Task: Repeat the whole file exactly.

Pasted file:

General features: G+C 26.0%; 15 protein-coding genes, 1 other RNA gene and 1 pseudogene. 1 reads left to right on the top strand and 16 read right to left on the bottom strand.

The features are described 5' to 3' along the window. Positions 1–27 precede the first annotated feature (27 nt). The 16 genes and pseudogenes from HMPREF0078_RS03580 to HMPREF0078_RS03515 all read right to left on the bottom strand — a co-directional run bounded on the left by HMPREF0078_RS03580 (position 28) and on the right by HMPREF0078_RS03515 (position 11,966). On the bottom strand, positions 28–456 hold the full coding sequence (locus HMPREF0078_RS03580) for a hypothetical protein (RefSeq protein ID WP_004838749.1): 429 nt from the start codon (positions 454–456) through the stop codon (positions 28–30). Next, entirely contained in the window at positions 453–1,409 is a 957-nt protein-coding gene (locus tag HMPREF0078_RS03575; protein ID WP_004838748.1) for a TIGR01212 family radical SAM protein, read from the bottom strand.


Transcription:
General features: G+C 26.0%; 15 protein-coding genes, 1 other RNA gene and 1 pseudogene. 1 reads left to right on the top strand and 16 read right to left on the bottom strand.

The features are described 5' to 3' along the window. Positions 1–27 precede the first annotated feature (27 nt). The 16 genes and pseudogenes from HMPREF0078_RS03580 to HMPREF0078_RS03515 all read right to left on the bottom strand — a co-directional run bounded on the left by HMPREF0078_RS03580 (position 28) and on the right by HMPREF0078_RS03515 (position 11,966). On the bottom strand, positions 28–456 hold the full coding sequence (locus HMPREF0078_RS03580) for a hypothetical protein (RefSeq protein ID WP_004838749.1): 429 nt from the start codon (positions 454–456) through the stop codon (positions 28–30). Next, entirely contained in the window at positions 453–1,409 is a 957-nt protein-coding gene (locus tag HMPREF0078_RS03575; protein ID WP_004838748.1) for a TIGR01212 family radical SAM protein, read from the bottom strand.